British businesses are calling on chancellor Philip Hammond to unveil a raft of pro-entreprise policies in the Autumn Statement next month.
Hammond will make his debut at a fiscal event on 23 November, and has already mooted using the event as a “reset” of the UK's fiscal policy, moving the government away from the stance of his predecessor, George Osborne.
And the British Chambers of Commerce (BCC) has called on Hammond to invest in infrastructure, incentivise business investment and demonstrate continued support for business.
In particular, the BCC said Hammond should vow not to introduce new taxes or charges on business until 2020.
This would bring enterprise policy in line with promises made by Osborne and David Cameron for personal taxation during the 2015 election campaign.
Hammond should also move to lessen the potential impact of the apprenticeship levy, which launches next April, and provide direct investment for projects like housing and broadband.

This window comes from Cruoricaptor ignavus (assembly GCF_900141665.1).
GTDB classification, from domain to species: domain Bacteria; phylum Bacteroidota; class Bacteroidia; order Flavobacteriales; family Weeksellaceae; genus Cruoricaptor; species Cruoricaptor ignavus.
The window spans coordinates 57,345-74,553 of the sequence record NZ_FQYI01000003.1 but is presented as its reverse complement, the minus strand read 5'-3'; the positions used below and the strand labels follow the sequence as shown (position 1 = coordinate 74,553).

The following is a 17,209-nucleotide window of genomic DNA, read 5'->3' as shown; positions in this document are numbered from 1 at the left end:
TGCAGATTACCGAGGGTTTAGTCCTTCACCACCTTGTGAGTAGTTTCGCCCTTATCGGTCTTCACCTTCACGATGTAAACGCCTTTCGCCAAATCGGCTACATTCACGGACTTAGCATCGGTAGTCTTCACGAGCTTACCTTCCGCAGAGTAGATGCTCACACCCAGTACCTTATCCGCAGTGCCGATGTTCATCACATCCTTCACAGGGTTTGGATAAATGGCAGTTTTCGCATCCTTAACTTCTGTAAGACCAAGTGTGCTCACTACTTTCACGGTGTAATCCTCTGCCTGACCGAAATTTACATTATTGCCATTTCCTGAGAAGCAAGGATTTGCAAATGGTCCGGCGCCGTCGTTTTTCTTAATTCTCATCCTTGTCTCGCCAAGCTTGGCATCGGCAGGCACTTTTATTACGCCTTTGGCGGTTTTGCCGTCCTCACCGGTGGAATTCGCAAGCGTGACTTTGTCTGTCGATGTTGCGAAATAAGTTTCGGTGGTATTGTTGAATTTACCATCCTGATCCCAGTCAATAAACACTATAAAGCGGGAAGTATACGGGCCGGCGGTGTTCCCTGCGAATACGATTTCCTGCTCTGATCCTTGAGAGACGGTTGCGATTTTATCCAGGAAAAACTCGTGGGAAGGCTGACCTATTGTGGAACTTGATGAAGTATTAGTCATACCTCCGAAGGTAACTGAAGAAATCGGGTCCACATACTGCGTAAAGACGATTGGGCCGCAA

It comes after Hammond and communities secretary Sajid Javid launched a £3bn Home Building Fund at the Conservative Party conference earlier this month.
BCC director general Adam Marshall said: “The chancellor made the right move when he signalled his willingness to use historically low interest rates to invest prudently to support growth, and he has a golden opportunity now to use this fiscal flexibility to ‘crowd in’ business investment.
“Plans to lower business costs and support investment would help firms take risks and seize opportunities in spite of the ongoing uncertainty surrounding the Brexit process. Westminster must do everything in its gift to improve the business environment – and firms will repay that backing with investment, hiring, training and export growth.”
It comes after a furious reaction from businesses drove the Home Office to embark on a dramatic u-turn over plans to require firms to publish details of their workforce, including the proportion of their staff from outside the UK.
Home secretary Amber Rudd revealed the plans in Birmingham, but ministers have since been at pains to note that they remain subject to consultation.